Links to Jane Hart's articles and presentations on how we are learning differently with the Social Web and how both education and organisations need to re-think their approaches to helping people learn.
I receive lots of emails from individuals as well as companies who have set up new e- or social learning businesses or produced new (or updated versions of) products/tools for education or workplace learning. Unfortunately, I am not always able to review them all individually, but today I thought I would briefly mention five different resources that I’ve recently been emailed about:
Sapling Learning – an online homework solution for science for higher education and high-school markets
Frequency – a real time social video platform to simplify the way people discover, watch and share video online.
Revuuit - an online system for streamlining the process of gathering SME feedback. You simply upload a PowerPoint file, invite people to review it, and wait for their feedback. They can see the slides, the instructor notes, and each other’s feedback as they enter theirs. At the conclusion, you receive a PDF report of everyone’s feedback by slide, making it easier to make the changes, store the feedback, and distribute the feedback with the new updated PPT file.
College Textbooks - a free service, allowing you to easily compare prices of any book among major online bookstores worldwide, and find a price which is 30% – 95% off the market list price
GetMyTablet – an application that creates a chalkboard on your computer, and allows anyone to write onto it, in realtime. You can also put architect plans, biology diagrams, etc on the whiteboard, and write on top of it, and teach remotely.
Yesterday I gave a short webinar to the Learning & Skills Group. Don Taylor, Chairman, asked me to talk about how you choose a social and collaboration platform, as he thought this would be a topical discussion in the light of some people's concerns with the changes at Ning.
So this webinar looked at 10 criteria for considering such a platform (and used Ning as my benchmark), then I gave a tour of 3 very different platforms, and finally compared them against the 10 criteria I had listed up front.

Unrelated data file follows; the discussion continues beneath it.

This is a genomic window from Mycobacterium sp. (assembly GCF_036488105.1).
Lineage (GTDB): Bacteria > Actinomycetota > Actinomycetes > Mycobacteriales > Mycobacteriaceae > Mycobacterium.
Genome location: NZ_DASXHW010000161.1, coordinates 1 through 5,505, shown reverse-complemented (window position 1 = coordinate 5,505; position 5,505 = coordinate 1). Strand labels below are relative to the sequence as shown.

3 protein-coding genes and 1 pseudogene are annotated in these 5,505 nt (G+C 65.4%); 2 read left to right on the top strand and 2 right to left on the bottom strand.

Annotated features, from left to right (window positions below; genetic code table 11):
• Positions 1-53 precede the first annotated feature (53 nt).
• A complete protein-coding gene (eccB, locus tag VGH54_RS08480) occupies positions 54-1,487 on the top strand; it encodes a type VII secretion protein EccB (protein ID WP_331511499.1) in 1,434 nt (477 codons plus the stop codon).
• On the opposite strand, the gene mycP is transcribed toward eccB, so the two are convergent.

The first question that was asked after the presentation was how it all fits together with other systems in the organisation, and in particular the LMS, but it also seemed clear to me that many participants were still focusing entirely on creating and managing e-courses , rather than thinking about how they could support learning in all forms that take place in the organisation.
So since this is very much my view and the angle from which I approached this presentation, if you haven't already read my article, State of Learning in the Workplace Today, I would recommend you do so before viewing the presentation, since it summarises how I, and many others, believe that workplace learning is evolving.
The presentation appears below, and sites mentioned in the presentation as well as other supporting resources appear on the manin C4LPT site on this page. I am also about to create a short whitepaper on this topic that incorporates the slides and my notes, so let me know if you'd like a copy, when it is ready.
Andrew Joseph emailed me about TeacherZone; this is a free resource for teachers, and has thousands of free math video lessons for Grades 3-10.
Arya Schellemberg wrote to tell me about SortFix, and explained that this is a " new search engine that combines a very friendly and easy-to-use interface with powerful algorithms that help improve the search and lead you to accurate and relevant results. Also, it gives you the possibility of retrieving results from Google, Bing, Youtube, Twitter and Image Search all in the same place".
My Google Buzz is here, and I'm using it mainly to share items from Google Reader. Although I've currently connected to my Twitter account too, I'm reviewing that as I'm trying not to duplicate my activities on Twitter and Facebook as much as possible.
In my previous posting about how I was using Twitter, Facebook and Buzz, I mentioned that I initially synchonised postings across the 3 different networks - to see how that worked for me.
I've had a few enquiries asking me how I was doing that, so I thought I would point you to the relevant pages of my Guide to 140 Learning where I list the tools I have found to do this:
On the Synchronising networks page I list some tools that link networks together, so that the same tweet/message
appears automatically on different networks. These tools are useful
where one of these networks is your primary network and you wish
to sync with another. What you have to watch out for, though, is putting your content in a loop, where it constantly moves around the networks as it is re-synched!
On the Managing accounts page I list some tools that let you send the same message to multiple accounts/networks at once, and additionally, tools that let you schedule messages to networks.
Does anyone have any more to add, or want to share their experiences of using them?
However, this has also allowed me to reflect on my own personal and professional use of these 3 social networks. Originally I tried to synch postings across these 3 sites, so that they were pretty much the same, but I am now finding I am using each of them quite differently (although there is still some overlap) - more about that in another posting - and hence am reorganising my online activities because of this.